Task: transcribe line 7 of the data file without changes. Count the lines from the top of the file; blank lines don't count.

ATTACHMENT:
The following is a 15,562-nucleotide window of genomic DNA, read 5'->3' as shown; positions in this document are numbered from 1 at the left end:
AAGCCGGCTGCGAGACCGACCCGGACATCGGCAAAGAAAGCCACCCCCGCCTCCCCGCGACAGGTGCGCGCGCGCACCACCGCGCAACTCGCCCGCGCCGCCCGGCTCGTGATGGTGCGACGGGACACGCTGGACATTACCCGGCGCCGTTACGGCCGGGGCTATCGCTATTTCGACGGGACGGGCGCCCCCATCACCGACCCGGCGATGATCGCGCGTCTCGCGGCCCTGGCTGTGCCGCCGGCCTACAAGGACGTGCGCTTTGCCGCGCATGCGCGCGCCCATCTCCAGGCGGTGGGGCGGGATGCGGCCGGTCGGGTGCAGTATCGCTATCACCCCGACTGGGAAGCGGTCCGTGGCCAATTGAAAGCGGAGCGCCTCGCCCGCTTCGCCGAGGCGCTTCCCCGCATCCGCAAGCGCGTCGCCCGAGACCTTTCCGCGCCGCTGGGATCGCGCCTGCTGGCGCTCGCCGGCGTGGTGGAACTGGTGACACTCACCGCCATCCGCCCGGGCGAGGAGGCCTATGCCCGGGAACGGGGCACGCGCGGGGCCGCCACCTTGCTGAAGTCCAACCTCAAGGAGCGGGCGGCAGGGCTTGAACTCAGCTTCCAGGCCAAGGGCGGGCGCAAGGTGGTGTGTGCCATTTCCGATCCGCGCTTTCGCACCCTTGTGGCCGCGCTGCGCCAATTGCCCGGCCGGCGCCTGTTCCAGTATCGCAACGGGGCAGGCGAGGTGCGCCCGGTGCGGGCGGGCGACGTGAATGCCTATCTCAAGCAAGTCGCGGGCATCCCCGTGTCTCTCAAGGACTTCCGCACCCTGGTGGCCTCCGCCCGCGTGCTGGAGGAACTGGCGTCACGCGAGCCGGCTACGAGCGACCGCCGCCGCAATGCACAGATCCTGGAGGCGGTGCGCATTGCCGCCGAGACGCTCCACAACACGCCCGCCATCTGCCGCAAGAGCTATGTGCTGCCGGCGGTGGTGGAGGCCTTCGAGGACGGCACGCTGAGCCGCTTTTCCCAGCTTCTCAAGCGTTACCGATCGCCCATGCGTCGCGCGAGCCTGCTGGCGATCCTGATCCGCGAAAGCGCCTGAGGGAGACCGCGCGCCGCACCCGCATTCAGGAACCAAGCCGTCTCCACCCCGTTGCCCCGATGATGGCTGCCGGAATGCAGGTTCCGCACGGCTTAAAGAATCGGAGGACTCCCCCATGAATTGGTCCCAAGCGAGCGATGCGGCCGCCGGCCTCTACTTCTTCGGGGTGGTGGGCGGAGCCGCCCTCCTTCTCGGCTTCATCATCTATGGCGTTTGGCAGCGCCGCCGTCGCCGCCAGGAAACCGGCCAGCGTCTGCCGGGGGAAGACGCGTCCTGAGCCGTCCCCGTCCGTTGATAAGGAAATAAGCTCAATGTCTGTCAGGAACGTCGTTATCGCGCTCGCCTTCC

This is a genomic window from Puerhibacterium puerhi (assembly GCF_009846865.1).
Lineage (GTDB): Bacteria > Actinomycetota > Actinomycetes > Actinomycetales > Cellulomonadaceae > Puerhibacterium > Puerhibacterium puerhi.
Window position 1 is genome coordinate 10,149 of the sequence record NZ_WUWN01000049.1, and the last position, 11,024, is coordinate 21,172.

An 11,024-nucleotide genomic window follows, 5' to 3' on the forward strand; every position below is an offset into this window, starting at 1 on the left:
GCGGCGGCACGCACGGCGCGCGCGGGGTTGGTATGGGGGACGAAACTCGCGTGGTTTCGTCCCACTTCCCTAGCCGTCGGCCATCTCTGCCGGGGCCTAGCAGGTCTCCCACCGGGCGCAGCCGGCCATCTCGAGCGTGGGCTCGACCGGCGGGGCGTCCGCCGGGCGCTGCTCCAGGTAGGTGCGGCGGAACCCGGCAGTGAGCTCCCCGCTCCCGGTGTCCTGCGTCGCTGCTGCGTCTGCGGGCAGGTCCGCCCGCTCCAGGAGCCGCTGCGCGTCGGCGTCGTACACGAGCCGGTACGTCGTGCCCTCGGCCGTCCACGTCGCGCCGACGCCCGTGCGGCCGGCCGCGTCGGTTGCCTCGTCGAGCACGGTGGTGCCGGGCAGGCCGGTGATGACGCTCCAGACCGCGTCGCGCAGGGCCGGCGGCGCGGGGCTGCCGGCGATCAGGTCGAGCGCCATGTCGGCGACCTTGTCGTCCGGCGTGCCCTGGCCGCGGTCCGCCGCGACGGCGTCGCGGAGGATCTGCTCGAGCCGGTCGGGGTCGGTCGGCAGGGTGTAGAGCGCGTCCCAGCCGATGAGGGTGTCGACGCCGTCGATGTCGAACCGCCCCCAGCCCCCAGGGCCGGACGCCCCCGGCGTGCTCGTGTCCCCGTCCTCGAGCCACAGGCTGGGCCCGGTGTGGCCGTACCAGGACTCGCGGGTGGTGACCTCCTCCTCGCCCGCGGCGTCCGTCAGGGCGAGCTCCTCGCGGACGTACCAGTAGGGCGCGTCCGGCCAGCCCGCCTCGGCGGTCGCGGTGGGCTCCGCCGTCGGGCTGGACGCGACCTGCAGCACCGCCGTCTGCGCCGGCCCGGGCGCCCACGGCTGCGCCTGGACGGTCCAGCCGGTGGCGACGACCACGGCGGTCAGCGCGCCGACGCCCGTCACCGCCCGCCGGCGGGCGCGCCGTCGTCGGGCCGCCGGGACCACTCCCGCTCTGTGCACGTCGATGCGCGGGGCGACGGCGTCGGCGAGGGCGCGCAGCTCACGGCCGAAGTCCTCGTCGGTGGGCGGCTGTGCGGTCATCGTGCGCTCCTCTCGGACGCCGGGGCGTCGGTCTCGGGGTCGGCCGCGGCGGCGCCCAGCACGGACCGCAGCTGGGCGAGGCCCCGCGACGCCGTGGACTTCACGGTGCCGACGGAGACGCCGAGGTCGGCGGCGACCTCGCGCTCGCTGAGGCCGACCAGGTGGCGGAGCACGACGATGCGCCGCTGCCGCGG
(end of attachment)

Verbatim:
GCGGCGGCACGCACGGCGCGCGCGGGGTTGGTATGGGGGACGAAACTCGCGTGGTTTCGTCCCACTTCCCTAGCCGTCGGCCATCTCTGCCGGGGCCTAGCAGGTCTCCCACCGGGCGCAGCCGGCCATCTCGAGCGTGGGCTCGACCGGCGGGGCGTCCGCCGGGCGCTGCTCCAGGTAGGTGCGGCGGAACCCGGCAGTGAGCTCCCCGCTCCCGGTGTCCTGCGTCGCTGCTGCGTCTGCGGGCAGGTCCGCCCGCTCCAGGAGCCGCTGCGCGTCGGCGTCGTACACGAGCCGGTACGTCGTGCCCTCGGCCGTCCACGTCGCGCCGACGCCCGTGCGGCCGGCCGCGTCGGTTGCCTCGTCGAGCACGGTGGTGCCGGGCAGGCCGGTGATGACGCTCCAGACCGCGTCGCGCAGGGCCGGCGGCGCGGGGCTGCCGGCGATCAGGTCGAGCGCCATGTCGGCGACCTTGTCGTCCGGCGTGCCCTGGCCGCGGTCCGCCGCGACGGCGTCGCGGAGGATCTGCTCGAGCCGGTCGGGGTCGGTCGGCAGGGTGTAGAGCGCGTCCCAGCCGATGAGGGTGTCGACGCCGTCGATGTCGAACCGCCCCCAGCCCCCAGGGCCGGACGCCCCCGGCGTGCTCGTGTCCCCGTCCTCGAGCCACAGGCTGGGCCCGGTGTGGCCGTACCAGGACTCGCGGGTGGTGACCTCCTCCTCGCCCGCGGCGTCCGTCAGGGCGAGCTCCTCGCGGACGTACCAGTAGGGCGCGTCCGGCCAGCCCGCCTCGGCGGTCGCGGTGGGCTCCGCCGTCGGGCTGGACGCGACCTGCAGCACCGCCGTCTGCGCCGGCCCGGGCGCCCACGGCTGCGCCTGGACGGTCCAGCCGGTGGCGACGACCACGGCGGTCAGCGCGCCGACGCCCGTCACCGCCCGCCGGCGGGCGCGCCGTCGTCGGGCCGCCGGGACCACTCCCGCTCTGTGCACGTCGATGCGCGGGGCGACGGCGTCGGCGAGGGCGCGCAGCTCACGGCCGAAGTCCTCGTCGGTGGGCGGCTGTGCGGTCATCGTGCGCTCCTCTCGGACGCCGGGGCGTCGGTCTCGGGGTCGGCCGCGGCGGCGCCCAGCACGGACCGCAGCTGGGCGAGGCCCCGCGACGCCGTGGACTTCACGGTGCCGACGGAGACGCCGAGGTCGGCGGCGACCTCGCGCTCGCTGAGGCCGACCAGGTGGCGGAGCACGACGATGCGCCGCTGCCGCGG